Testing for Animals
At this time there is no routine testing for animals. The CDC adds the United States Department of Agriculture (USDA) will post any findings if other animals begin to test positive for COVID-19. The agency ensures that there has been no evidence of pets playing a role in spreading the virus in the United States.
Dr. Salgado diagnosed one of the cats that tested positive. She states that the tests for animals are more invasive than it is for humans. The testing requires veterinarians to take swabs of the nose and mouth of the animals. Next, they swab the mucous membrane that covers the front of the eyes and lines the inside of the eyelids.
They also test the animal’s fecal matter for traces of COVID-19. Dr. Salgado adds, “There’s so many illnesses in pets that aren’t coronavirus that we aren’t advocating for widespread testing.” This is why there will not be routine testing, at this time, for animals.
Latest Pet That Tested Positive
On April 27, 2020, there was a report of a pug in North Carolina tested positive for COVID-19. It is believed to be the first case of a dog contracting the virus in the U.S. Duke University studied the McClean’s family in Chapel Hill. The whole family, including Wiston the pug, was tested for COVID-19. The father, mother (professor of pediatrics at Duke University School of Medicine) Heather McClean, son, and Wiston tested positive for COVID-19. The daughter, a second dog, and a cat tested negative for the virus.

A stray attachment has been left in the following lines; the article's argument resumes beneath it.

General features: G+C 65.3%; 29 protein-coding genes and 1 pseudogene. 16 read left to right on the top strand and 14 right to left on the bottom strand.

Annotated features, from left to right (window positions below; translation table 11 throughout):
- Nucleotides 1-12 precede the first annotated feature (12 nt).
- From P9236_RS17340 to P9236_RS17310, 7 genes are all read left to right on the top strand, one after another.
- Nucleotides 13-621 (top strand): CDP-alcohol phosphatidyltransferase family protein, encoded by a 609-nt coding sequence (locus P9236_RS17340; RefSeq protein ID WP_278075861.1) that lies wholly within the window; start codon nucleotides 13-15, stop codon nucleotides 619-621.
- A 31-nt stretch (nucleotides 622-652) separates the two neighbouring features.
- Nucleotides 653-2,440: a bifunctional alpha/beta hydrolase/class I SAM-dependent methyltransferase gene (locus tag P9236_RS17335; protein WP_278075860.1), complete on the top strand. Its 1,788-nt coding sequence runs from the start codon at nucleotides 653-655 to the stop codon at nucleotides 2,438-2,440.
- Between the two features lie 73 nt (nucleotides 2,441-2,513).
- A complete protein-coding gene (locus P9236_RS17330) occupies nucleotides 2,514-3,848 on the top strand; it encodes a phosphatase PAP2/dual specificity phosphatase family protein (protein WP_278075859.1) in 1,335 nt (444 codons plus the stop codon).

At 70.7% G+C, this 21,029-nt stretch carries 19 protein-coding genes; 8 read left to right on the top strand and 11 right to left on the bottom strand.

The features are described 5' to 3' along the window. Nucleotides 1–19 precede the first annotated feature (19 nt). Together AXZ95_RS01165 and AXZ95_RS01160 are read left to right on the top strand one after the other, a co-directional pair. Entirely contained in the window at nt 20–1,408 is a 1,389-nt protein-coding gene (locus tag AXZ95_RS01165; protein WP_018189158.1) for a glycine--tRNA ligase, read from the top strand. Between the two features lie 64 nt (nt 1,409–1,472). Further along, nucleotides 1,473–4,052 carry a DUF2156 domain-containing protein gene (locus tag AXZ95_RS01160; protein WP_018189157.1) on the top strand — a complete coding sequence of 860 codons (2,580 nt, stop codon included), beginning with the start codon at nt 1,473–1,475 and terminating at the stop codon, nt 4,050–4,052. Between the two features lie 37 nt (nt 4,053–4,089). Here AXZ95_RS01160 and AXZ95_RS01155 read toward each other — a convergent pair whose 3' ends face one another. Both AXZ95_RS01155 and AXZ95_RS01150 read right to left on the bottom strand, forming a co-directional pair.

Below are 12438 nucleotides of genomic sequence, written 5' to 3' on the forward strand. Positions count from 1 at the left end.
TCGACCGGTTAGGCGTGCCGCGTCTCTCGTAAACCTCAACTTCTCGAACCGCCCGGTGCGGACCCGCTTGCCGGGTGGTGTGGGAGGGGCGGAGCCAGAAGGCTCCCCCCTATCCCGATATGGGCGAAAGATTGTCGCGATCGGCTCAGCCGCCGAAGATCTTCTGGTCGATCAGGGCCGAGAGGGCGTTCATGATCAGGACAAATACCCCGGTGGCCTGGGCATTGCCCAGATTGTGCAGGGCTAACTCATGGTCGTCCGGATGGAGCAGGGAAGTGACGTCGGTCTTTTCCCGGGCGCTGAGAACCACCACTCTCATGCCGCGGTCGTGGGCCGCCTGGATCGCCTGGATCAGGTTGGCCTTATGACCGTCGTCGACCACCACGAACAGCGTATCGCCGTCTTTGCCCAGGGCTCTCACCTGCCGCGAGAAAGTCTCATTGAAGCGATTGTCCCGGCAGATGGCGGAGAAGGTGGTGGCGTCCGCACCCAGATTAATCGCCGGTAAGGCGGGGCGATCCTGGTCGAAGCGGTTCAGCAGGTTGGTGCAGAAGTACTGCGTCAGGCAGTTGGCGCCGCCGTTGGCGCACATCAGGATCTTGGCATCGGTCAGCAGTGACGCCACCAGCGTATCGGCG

The principal investigator for the Duke study, Dr. Chris Woods, believes Wiston may be the first dog in the U.S. to be confirmed to have the virus. McClean states that Wiston has mild symptoms from COVID-19.
She said, “Pugs are a little unusual in that they cough and sneeze in a very strange way.” McClean adds, “it almost seems like he was gagging, and there was one day when he didn’t want to eat his breakfast.” It is a well-known fact that pugs love to eat, therefore it was extremely “unusual” for Wiston to not eat.
McClean’s son believes that Winston contracted the virus because he would lick their dinner plates and sleep with his parents. Authorities mention that they are still learning about COVID-19. At this time the only evidence between animal-to-human contraction is from human to animal.
Are Animals Playing a Role in the Spread of Covid-19?
The exact source of the current outbreak of COVID-19 is unknown at this time. It was first believed to have started in an animal market in China. That being said, the virus has primarily been passed from human to human. There is no evidence, at this time, that shows animals are playing a significant role in spreading COVID-19.
By Sheena Robertson
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ABC: After some cats test positive, CDC says social distancing applies to pets too
NBC: Pug in North Carolina tests positive for coronavirus, may be first for dog in U.S.